Some San Francisco Police officers wore SFPOA ‘Thin Blue Line’ flag face coverings as members of Reclaim SF occupied a long-term vacant property at 4555 19th Street on May 1, 2020. (Chris Victorio | Special to S.F. Media Co).

Some San Francisco Police officers wore SFPOA ‘Thin Blue Line’ flag face coverings as members of Reclaim SF occupied a long-term vacant property at 4555 19th Street on May 1, 2020. (Chris Victorio | Special to S.F. Media Co).

SF’s top cop banned ‘Thin Blue Line’ masks. Now the police union is selling them

Critic says masks do not assuage fears of white supremacy in law enforcement

Police Chief Bill Scott’s decision to ban officers from wearing “Thin Blue Line” face masks while on-duty has become a selling point for the combative San Francisco police union.

The San Francisco Police Officers Association made the controversial face masks available for purchase Wednesday through a new website, labeling the coronavirus-fighting equipment the “official mask of the SFPOA.”

“We’ve received calls from all over the country,” the union wrote on Facebook, adding that 50 percent of sales will benefit a scholarship program for the children of fallen officers. “The outpouring of support has been huge.”

While SFPOA President Tony Montoya has argued that the “Thin Blue Line” flag represents “law enforcement’s separation of order and chaos” in commemoration of officers who died in the line of duty, critics say the flag has inextricably become a symbol for “Blue Lives Matter” — the counter protest to the Black Lives Matter movement.

The symbol, a black and white American flag with a blue line across the middle, was also reportedly seen during the 2017 white supremacist rally in Charlottesville.

“The POA is an independent entity and free to make and sell whatever they wish,” said Police Commission member John Hamasaki, who was among the first to criticize the masks last Friday when a number of San Francisco Police Department officers responded to an unrelated housing protest with their faces covered in flags.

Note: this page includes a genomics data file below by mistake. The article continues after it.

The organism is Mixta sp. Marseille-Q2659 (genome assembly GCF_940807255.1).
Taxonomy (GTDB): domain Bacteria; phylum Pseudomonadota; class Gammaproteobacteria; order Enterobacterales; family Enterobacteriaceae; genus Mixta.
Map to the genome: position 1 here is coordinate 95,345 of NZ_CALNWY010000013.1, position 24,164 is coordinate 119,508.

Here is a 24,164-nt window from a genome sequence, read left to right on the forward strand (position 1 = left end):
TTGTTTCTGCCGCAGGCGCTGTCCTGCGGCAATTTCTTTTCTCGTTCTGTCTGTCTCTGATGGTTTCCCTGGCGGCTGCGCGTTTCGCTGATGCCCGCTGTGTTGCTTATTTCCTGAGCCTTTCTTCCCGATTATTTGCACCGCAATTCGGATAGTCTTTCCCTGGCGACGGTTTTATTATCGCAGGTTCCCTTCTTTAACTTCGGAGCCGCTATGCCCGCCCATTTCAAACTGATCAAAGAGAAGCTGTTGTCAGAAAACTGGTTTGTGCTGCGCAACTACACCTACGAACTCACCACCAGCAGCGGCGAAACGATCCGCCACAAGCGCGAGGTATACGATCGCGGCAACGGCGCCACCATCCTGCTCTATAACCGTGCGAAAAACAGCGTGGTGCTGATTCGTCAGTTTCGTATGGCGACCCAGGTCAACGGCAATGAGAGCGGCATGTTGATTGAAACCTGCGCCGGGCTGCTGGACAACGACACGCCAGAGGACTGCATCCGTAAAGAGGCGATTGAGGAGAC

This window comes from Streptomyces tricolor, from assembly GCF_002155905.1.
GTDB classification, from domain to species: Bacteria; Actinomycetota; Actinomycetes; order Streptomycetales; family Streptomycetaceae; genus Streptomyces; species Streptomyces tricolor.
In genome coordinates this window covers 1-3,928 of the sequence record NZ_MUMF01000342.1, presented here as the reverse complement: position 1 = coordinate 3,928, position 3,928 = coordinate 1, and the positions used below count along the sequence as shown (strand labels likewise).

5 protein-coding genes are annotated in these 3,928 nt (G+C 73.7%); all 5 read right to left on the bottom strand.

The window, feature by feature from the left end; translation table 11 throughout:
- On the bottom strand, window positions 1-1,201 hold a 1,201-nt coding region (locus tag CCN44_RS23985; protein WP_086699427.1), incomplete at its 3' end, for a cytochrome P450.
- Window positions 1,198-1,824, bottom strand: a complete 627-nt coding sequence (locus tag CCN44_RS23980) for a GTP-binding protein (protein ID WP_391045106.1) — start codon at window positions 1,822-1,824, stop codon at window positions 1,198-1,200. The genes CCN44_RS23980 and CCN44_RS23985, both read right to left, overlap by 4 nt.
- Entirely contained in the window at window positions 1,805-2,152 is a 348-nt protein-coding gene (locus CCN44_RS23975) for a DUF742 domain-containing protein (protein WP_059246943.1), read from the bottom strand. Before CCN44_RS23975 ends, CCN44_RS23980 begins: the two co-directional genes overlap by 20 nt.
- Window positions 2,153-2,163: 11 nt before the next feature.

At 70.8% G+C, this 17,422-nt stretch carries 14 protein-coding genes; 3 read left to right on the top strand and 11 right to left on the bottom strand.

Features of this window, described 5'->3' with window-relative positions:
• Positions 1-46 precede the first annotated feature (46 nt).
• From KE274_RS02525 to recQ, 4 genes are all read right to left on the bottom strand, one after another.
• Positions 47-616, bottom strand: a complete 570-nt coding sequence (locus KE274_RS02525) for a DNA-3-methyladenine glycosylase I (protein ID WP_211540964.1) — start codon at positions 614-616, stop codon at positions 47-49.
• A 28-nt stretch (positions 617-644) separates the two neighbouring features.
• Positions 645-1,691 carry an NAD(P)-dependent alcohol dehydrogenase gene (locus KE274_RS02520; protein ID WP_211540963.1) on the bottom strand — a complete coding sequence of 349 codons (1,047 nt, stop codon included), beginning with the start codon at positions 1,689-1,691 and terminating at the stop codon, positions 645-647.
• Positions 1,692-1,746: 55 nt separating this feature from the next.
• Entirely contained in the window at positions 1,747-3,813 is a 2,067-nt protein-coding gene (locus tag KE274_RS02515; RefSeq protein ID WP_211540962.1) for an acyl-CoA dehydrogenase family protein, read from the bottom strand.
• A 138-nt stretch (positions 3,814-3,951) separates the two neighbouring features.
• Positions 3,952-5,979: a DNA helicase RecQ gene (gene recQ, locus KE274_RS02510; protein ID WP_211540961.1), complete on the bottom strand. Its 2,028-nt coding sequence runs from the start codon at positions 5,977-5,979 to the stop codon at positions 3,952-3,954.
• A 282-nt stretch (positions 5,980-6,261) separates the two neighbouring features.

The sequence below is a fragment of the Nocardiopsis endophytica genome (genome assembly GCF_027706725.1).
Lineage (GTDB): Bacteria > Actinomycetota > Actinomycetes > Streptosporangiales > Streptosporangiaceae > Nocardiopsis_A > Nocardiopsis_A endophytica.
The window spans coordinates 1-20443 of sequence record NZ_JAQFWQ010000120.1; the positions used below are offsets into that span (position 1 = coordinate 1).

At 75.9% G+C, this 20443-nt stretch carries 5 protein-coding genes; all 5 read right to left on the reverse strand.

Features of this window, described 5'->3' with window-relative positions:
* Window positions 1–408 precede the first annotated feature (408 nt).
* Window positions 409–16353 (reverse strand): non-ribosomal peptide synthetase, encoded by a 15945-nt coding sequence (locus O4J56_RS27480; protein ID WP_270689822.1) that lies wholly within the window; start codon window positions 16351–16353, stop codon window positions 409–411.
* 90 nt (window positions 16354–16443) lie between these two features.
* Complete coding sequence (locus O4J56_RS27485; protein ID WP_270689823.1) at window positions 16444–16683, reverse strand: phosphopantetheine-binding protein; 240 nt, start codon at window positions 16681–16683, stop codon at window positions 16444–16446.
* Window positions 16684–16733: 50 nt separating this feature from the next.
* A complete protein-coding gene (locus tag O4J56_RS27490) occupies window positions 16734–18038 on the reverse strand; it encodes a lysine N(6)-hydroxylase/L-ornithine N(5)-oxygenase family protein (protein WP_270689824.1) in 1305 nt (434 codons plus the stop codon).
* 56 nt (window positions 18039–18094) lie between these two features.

“However, as an organization affiliated with SFPD, a department that is dedicating itself to reform, one would hope that they would choose a symbol that has not become so intertwined with hate groups and white supremacists to promote their club,” Hamasaki added.

The San Francisco Examiner was the first to report on the controversy last Friday.

Hours after the protest,Scott ordered all officers to stop wearing the masks while on duty out of concerns that they “may be perceived as divisive or disrespectful,” according to an internal email obtained by the Examiner.

SFPD policy bans officers from engaging in political activity while on-duty. One expert has told the Examiner that the masks violate that policy.

In response to the order, Montoya blasted Scott for caving to “professional protesters,” or as he put it in a scathing letter, the “haters who have made a cottage industry out of carping, complaining, and stereotyping the police.”

“To be clear,” Montoya said, “We absolutely reject any correlation between our face coverings and any group that promotes racism, hate, or bigotry. It is a fact that extremist groups attempt to use well-known symbols to mainstream their repugnant ideas. We repudiate their beliefs and refuse to let them win.”

But for those who have long feared there are “white supremacist tendencies within law enforcement agencies,” said Kate Chatfield, a legislation and policy advisor with the Justice Collaborative, “this does not assuage those fears.”

mbarba@sfexaminer.com

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